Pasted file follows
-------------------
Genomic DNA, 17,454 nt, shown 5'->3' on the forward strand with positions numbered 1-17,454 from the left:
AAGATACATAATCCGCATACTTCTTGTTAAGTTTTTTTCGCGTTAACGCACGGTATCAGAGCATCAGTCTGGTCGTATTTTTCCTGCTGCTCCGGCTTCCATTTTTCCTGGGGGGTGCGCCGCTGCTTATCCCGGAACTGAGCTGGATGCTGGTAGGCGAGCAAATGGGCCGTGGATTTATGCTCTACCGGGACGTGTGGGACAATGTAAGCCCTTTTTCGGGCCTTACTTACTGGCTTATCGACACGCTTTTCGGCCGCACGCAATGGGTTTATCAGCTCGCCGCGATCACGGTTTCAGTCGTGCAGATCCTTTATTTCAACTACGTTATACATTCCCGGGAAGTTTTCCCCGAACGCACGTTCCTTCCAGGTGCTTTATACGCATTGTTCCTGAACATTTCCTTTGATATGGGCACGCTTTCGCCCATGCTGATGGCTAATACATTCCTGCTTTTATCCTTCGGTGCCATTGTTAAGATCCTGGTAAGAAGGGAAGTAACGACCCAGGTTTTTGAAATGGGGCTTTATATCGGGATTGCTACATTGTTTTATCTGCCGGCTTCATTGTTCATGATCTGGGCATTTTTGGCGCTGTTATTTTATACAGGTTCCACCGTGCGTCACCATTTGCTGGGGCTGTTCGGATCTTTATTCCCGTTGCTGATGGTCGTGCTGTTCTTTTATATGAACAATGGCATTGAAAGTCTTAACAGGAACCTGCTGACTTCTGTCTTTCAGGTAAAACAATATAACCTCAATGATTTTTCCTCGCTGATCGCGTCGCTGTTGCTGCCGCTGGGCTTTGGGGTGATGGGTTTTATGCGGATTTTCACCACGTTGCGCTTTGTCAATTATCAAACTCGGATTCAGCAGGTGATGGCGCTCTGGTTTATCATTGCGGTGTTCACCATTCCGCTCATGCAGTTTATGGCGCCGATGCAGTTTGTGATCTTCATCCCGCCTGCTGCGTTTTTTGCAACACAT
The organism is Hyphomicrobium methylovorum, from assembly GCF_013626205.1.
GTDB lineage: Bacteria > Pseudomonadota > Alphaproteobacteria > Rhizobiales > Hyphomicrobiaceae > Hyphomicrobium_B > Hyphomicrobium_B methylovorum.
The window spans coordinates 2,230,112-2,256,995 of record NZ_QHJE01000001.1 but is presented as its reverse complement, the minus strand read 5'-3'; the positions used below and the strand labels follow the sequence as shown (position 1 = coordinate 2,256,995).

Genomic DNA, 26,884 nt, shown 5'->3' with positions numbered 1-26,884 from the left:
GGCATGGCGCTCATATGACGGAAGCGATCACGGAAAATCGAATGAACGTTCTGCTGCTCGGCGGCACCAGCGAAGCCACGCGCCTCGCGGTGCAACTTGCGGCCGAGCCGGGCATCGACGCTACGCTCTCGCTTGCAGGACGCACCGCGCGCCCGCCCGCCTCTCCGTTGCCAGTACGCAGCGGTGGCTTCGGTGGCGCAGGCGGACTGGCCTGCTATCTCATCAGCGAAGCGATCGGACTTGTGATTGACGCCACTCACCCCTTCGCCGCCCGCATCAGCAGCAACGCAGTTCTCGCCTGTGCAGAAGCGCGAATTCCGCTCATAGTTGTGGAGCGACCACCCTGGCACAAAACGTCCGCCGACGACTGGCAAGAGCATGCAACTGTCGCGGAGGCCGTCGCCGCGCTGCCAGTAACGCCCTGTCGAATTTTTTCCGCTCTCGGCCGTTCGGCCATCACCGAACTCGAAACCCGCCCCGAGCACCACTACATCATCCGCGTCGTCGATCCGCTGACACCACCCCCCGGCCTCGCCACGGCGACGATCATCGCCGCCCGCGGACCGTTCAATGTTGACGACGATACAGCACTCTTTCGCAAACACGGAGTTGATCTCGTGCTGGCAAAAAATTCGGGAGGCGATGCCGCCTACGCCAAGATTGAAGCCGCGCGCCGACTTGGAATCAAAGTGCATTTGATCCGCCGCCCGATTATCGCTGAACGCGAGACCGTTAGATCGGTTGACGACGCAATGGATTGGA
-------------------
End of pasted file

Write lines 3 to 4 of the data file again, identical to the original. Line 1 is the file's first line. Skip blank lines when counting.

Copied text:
The organism is Hyphomicrobium methylovorum, from assembly GCF_013626205.1.
GTDB lineage: Bacteria > Pseudomonadota > Alphaproteobacteria > Rhizobiales > Hyphomicrobiaceae > Hyphomicrobium_B > Hyphomicrobium_B methylovorum.